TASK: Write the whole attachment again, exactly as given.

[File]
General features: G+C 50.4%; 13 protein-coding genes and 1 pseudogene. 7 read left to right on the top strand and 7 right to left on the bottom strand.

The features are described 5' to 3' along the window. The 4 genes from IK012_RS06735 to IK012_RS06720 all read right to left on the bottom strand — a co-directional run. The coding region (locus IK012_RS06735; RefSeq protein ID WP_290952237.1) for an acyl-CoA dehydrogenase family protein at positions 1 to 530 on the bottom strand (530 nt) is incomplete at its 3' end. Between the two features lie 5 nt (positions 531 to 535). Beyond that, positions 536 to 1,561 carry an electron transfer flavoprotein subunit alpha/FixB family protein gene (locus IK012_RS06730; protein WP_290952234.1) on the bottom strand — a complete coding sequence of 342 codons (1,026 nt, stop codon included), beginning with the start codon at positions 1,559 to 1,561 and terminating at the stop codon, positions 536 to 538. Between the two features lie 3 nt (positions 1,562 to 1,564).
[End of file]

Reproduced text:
General features: G+C 50.4%; 13 protein-coding genes and 1 pseudogene. 7 read left to right on the top strand and 7 right to left on the bottom strand.

The features are described 5' to 3' along the window. The 4 genes from IK012_RS06735 to IK012_RS06720 all read right to left on the bottom strand — a co-directional run. The coding region (locus IK012_RS06735; RefSeq protein ID WP_290952237.1) for an acyl-CoA dehydrogenase family protein at positions 1 to 530 on the bottom strand (530 nt) is incomplete at its 3' end. Between the two features lie 5 nt (positions 531 to 535). Beyond that, positions 536 to 1,561 carry an electron transfer flavoprotein subunit alpha/FixB family protein gene (locus IK012_RS06730; protein WP_290952234.1) on the bottom strand — a complete coding sequence of 342 codons (1,026 nt, stop codon included), beginning with the start codon at positions 1,559 to 1,561 and terminating at the stop codon, positions 536 to 538. Between the two features lie 3 nt (positions 1,562 to 1,564).